In the span of two and a half weeks, the 2008 U.S. presidential election has earned a major page in the history books. The Democratic Party has elected the first ever black presidential nominee, Barack Obama, and the Republican Party, a few days later in Minneapolis, Minnesota, put forward a woman as their vice-presidential nominee, Sarah Palin. This will be the first time in an American general election where both a black nominee and a woman candidate face off.
Sadly, this has been accompanied by another event that causes the mainstream media great embarrassment and shame: below-the-belt journalism.
Governor Sarah Palin is an ex-housewife, the former mayor of Wasilla and currently the governor of Alaska. The marathon runner hockey mom of five children is an inspiration to women of all stripes trying to break through the glass ceiling. Perhaps it is for this reason that her main address at the Republican convention garnered 37.2 million TV viewers, only 1.2 million less than presidential nominee Barack Obama.
Prior to John McCain selecting Palin as his running mate, the Governor of Alaska was virtually unknown to the American public. The media, whose job it is to inform, pounced on the opportunity to report on the real Sarah Palin. Instead of discussing her record as a government executive, they ran headlines about her teenage daughter's pregnancy. Worse, they spread horrible rumours suggesting that Palin's baby daughter-- who suffers from Down syndrome-- is actually her other daughter's baby, which is categorically untrue.
During employment interviews, which we all experience, it is generally expected that potential employers ask us questions to determine what kind of person we are. Depending on the position we apply for, background check intensities vary. When seeking the second highest office in the United States of America, it is unsurprising that no stone goes unturned. The media and opposing parties regularly dig through every bit of the candidates past to make sure the employer, the American public, is fully informed.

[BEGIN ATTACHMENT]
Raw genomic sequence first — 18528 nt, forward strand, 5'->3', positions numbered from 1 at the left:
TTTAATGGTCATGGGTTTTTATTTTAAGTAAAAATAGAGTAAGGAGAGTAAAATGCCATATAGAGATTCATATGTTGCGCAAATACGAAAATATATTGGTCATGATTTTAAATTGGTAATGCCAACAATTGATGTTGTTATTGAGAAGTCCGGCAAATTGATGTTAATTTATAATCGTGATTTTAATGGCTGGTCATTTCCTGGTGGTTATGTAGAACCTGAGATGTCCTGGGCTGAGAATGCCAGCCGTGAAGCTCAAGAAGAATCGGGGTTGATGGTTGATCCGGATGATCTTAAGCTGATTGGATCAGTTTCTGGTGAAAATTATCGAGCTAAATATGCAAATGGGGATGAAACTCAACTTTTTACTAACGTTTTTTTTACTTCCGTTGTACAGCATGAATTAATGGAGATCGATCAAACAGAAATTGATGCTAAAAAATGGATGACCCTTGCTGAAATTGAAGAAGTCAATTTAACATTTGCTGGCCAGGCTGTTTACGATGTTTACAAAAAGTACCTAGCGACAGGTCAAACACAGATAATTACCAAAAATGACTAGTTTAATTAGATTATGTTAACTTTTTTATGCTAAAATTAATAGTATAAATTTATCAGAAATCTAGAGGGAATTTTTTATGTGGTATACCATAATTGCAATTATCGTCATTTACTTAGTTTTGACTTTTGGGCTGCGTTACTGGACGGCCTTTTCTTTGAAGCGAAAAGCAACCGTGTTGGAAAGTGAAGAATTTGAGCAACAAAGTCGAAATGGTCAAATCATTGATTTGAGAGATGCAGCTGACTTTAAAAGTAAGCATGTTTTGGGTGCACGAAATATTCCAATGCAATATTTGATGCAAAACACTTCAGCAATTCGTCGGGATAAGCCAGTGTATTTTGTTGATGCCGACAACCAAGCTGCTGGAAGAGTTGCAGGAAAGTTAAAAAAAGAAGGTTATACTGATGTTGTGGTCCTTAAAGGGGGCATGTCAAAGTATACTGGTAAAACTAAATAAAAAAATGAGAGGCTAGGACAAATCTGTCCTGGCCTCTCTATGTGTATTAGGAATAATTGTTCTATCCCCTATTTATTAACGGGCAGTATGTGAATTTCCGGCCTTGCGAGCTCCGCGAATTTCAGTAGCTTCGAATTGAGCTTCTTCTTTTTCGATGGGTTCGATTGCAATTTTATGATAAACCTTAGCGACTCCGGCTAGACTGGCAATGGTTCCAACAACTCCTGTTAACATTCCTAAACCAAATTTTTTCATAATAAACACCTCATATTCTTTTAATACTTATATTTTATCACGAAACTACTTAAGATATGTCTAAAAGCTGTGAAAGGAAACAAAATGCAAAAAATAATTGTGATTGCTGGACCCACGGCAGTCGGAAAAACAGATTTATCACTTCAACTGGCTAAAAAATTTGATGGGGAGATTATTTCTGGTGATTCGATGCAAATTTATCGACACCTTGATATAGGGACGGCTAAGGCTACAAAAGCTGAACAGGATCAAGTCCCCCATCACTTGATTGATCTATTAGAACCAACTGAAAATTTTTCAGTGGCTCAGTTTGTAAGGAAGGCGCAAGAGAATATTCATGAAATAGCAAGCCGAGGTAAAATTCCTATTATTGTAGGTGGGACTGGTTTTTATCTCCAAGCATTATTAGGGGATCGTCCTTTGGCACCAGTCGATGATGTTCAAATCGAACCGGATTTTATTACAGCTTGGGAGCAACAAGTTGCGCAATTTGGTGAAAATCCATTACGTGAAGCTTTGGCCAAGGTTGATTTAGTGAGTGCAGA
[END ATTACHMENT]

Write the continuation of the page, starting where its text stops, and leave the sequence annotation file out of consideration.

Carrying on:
All background checks have parameters and surely, there are lines to be drawn when reporting on political candidates. Before deciding whom to vote for, is it really necessary to know the school grades of the candidate's children, information on the candidate's spouse's dating history prior to their marriage or extremely personal information such as a candidate's daughter's relationship status?
Yes, it is true, Palin's 17-year-old daughter is pregnant and planning to marry the father. But how is that information supposed to help anyone decide whom to vote for? It doesn't. All this irresponsible journalism serves to accomplish is embarrassing a teenage girl who has nothing to do with the electoral process.
The pregnancy is completely exogenous to a vice-president's credentials to serve office, but the story has still dominated news cycles. Palin's daughter did nothing to warrant such despicable treatment from the media. It is her mother who is running for vice-president, not her. Likewise, Palin is running for the position of vice-president, not mother of the United States.
Independent of political parties, the mainstream media has a duty, although not binding, but one of common decency, to respect all public officials private lives. All who seek office sacrifice much of their privacy, but they shouldn't have to surrender all of it. Unless events at home will dramatically affect their performance on the job, it should be exempt from publication. Public officials deserve better.
This irresponsible journalism on Palin's mothering skills is a good refresher for the Canadian media, embarking on the upcoming election: report on the relevant, abstain from the unnecessary, be critical, not disrespectful and most importantly, leave innocent family members in peace.